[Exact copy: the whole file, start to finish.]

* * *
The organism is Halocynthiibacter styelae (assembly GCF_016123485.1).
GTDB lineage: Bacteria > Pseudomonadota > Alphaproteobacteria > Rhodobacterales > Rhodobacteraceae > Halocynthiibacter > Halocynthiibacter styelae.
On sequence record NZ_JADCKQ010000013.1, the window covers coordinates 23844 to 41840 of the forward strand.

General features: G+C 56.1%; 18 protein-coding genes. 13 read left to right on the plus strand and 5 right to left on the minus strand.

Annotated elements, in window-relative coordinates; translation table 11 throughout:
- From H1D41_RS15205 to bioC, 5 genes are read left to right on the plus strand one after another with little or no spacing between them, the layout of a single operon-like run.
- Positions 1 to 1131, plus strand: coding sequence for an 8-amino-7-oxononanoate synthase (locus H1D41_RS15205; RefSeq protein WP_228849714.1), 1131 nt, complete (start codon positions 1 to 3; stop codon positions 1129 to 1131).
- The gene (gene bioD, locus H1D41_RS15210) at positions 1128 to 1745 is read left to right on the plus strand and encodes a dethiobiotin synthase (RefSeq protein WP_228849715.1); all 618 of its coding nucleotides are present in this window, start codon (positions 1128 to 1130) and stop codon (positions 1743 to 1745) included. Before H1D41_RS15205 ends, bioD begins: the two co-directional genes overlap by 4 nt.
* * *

The organism is Halocynthiibacter styelae (assembly GCF_016123485.1).
GTDB lineage: Bacteria > Pseudomonadota > Alphaproteobacteria > Rhodobacterales > Rhodobacteraceae > Halocynthiibacter > Halocynthiibacter styelae.
On sequence record NZ_JADCKQ010000013.1, the window covers coordinates 23844 to 41840 of the forward strand.

General features: G+C 56.1%; 18 protein-coding genes. 13 read left to right on the plus strand and 5 right to left on the minus strand.

Annotated elements, in window-relative coordinates; translation table 11 throughout:
- From H1D41_RS15205 to bioC, 5 genes are read left to right on the plus strand one after another with little or no spacing between them, the layout of a single operon-like run.
- Positions 1 to 1131, plus strand: coding sequence for an 8-amino-7-oxononanoate synthase (locus H1D41_RS15205; RefSeq protein WP_228849714.1), 1131 nt, complete (start codon positions 1 to 3; stop codon positions 1129 to 1131).
- The gene (gene bioD, locus H1D41_RS15210) at positions 1128 to 1745 is read left to right on the plus strand and encodes a dethiobiotin synthase (RefSeq protein WP_228849715.1); all 618 of its coding nucleotides are present in this window, start codon (positions 1128 to 1130) and stop codon (positions 1743 to 1745) included. Before H1D41_RS15205 ends, bioD begins: the two co-directional genes overlap by 4 nt.